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Talking Point: Should Laois GAA move club championship games out of O’Moore Park?

We're in O'Moore Park to bring you the action live

Every Monday for the remainder of the Laois GAA championships, we’re introducing a new GAA column, Talking Point, where we look at the arguments for and against a particular issue in the local club game or in the wider GAA community.

This week we debate whether Laois GAA should moved club championship games out of O’Moore Park?

YES – O’Moore Park isn’t suitable for every game

O’Moore Park is a great ground, there is nobody doubting that. It’s one of the best in the country.

But the Laois championships would be better served by playing a number of games around the county.

O’Moore Park can be a big lonely place and a venue not suitable for certain fixtures.

Put those same games in Ratheniska or Timahoe or Mountrath and there’s a far greater sense of occasion.

Even those three clubs just mentioned have put huge money and effort in doing up their grounds. It’s a shame that they really don’t get any big games.

Actually what do they get? Home league games for the clubs in question and a selection of low-key junior or intermediate club games.

The last senior club football game to be held outside of O’Moore Park was between Mountmellick and Ballylinan in 2017 in Ratheniska. There was a great atmosphere at it and it was highlighted by Ballylinan’s John Kealy in an interview later that year as something that should happen more often.

Over the years there have been many great battles in the club grounds around the county. It is a real pity that that has been lost.

Of the recent games in Laois, Ballylinan and Arles-Kilcruise would have been a right good occasion in Crettyard, Ballyroan-Abbey and Portarlington would have been ideal in Timahoe, Borris-Kilcotton and Clough-Ballacolla in Abbeyleix or Mountrath.

Outside of O’Moore Park, the pitches are generally tighter and the crowd are closer. Unlike O’Moore Park, where there’s generally nobody on the terraces, at the club grounds there’s people close to action everywhere.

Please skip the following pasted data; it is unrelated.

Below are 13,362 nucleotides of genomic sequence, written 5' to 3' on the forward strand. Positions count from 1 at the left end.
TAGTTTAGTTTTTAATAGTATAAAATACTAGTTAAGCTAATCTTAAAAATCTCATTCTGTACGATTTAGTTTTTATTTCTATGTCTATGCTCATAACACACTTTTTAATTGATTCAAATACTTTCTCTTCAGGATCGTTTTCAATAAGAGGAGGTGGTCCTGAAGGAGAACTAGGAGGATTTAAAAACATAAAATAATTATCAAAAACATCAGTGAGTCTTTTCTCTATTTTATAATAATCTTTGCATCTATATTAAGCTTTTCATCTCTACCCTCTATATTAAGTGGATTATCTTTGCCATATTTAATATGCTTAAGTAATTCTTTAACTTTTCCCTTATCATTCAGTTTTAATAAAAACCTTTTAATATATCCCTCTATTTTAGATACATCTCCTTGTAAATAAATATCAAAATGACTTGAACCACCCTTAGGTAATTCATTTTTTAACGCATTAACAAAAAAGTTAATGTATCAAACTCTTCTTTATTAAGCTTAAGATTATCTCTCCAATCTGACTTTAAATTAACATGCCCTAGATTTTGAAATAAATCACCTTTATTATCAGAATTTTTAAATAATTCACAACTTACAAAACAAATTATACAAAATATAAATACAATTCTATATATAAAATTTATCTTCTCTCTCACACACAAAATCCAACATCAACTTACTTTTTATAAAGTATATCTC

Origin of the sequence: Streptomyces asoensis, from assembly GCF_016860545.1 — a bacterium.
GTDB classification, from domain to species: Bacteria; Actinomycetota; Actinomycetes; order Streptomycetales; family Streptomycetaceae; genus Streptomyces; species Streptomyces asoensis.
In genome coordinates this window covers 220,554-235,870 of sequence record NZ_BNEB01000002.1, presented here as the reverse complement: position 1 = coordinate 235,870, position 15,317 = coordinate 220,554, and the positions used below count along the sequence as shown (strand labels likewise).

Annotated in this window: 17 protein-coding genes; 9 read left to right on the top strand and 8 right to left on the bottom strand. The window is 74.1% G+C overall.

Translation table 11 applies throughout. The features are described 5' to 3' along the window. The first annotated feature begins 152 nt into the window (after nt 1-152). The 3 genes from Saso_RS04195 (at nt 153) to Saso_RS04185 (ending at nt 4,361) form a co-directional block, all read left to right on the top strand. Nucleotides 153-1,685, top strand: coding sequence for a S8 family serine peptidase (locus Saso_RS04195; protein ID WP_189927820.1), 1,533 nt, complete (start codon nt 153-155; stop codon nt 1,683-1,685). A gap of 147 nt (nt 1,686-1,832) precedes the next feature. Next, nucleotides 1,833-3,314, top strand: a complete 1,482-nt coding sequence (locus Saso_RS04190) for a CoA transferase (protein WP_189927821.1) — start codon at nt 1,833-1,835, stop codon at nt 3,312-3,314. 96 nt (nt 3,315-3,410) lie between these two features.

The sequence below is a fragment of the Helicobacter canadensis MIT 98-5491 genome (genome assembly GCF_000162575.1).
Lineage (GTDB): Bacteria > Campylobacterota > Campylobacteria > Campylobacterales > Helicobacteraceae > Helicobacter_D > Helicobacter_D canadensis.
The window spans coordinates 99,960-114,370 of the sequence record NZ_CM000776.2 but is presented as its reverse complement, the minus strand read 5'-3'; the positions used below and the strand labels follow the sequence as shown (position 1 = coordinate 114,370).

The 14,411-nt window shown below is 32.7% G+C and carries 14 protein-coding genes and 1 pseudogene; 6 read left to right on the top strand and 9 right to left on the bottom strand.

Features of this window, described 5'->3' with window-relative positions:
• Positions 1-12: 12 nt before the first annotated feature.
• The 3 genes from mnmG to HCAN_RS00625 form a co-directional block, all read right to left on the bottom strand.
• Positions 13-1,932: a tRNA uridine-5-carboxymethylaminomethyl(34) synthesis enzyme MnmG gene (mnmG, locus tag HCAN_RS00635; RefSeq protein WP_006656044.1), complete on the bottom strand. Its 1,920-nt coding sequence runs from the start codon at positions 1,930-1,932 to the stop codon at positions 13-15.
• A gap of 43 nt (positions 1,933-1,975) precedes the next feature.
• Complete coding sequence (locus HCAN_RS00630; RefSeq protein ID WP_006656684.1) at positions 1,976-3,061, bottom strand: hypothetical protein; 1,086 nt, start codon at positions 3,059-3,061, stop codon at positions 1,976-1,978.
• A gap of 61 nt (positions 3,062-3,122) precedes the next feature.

All of that creates a greater sense of occasion, a nice buzz and a better experience all round.

It also creates a good vibe for the host club as putting on a good show is important. That all helps.

We’re not saying to close up O’Moore Park but getting to play there should be earned and there is no need to use it up to quarter-final stage. The value of playing just isn’t the same as it used to be. 

There are plenty of suitable venues with suitable facilities, loads of space and fine playing services.

Laois GAA should seriously consider it.


No – O’Moore Park is the place to be

Ever since 2008 when Laois GAA took the decision to bring all senior hurling and football games to O’Moore Park, thus ending a long-standing tradition of club grounds hosting club games, there have been calls to return to the old ways.

But O’Moore Park – and the new LOETB Laois GAA Centre of Excellence – is the jewel in the crown of Laois GAA.

O’Moore Park is the home of Laois GAA – great facilities, a fine stadium and a top-notch pitch. Why would players want to play anywhere else?

O’Moore Park provides comfort and safety unlike any other ground in the county and is suitable for supporters of all ages.

How safe is it for young children in club grounds where there are cars going in every direction? How comfortable is it for anyone – older people in particular – if it is lashing rain?

The stand in O’Moore Park is certainly a far better experience than sitting in the car on the bank in some club ground with the wipers going 90, not being able to see a bit of the game and living in fear that you’ll run down the battery.

Then there’s the issue of money. Gate receipts in O’Moore Park are proven to be far bigger than anywhere else. For that reason alone, why should you change?

That’s not casting aspersions on any club official collecting money at the gate but O’Moore Park as a venue is far better equipped to charge supporters on the way in.

It’s a far harder place to get into without paying than a club ground when a car rocks up with four adults in it and the poor lad on the gate lets them all in for a tenner.

For our county teams, O’Moore Park is a real home ground – the players couldn’t hope to be any more familiar with it than they are as they play every single senior championship match there. That gives them a proper home advantage and it’s hard to think of any other county where that is the case. In that sense we have to make the most of every advantage we can.

Times have changed and things have moved on. Where once you’d have games everywhere, now O’Moore Park is the place to be. The stand there is almost a community in itself at this stage.

And that’s the way it should stay.

SEE ALSO – Talking Point: Should Laois GAA look at introducing divisional teams in the senior hurling and football championships?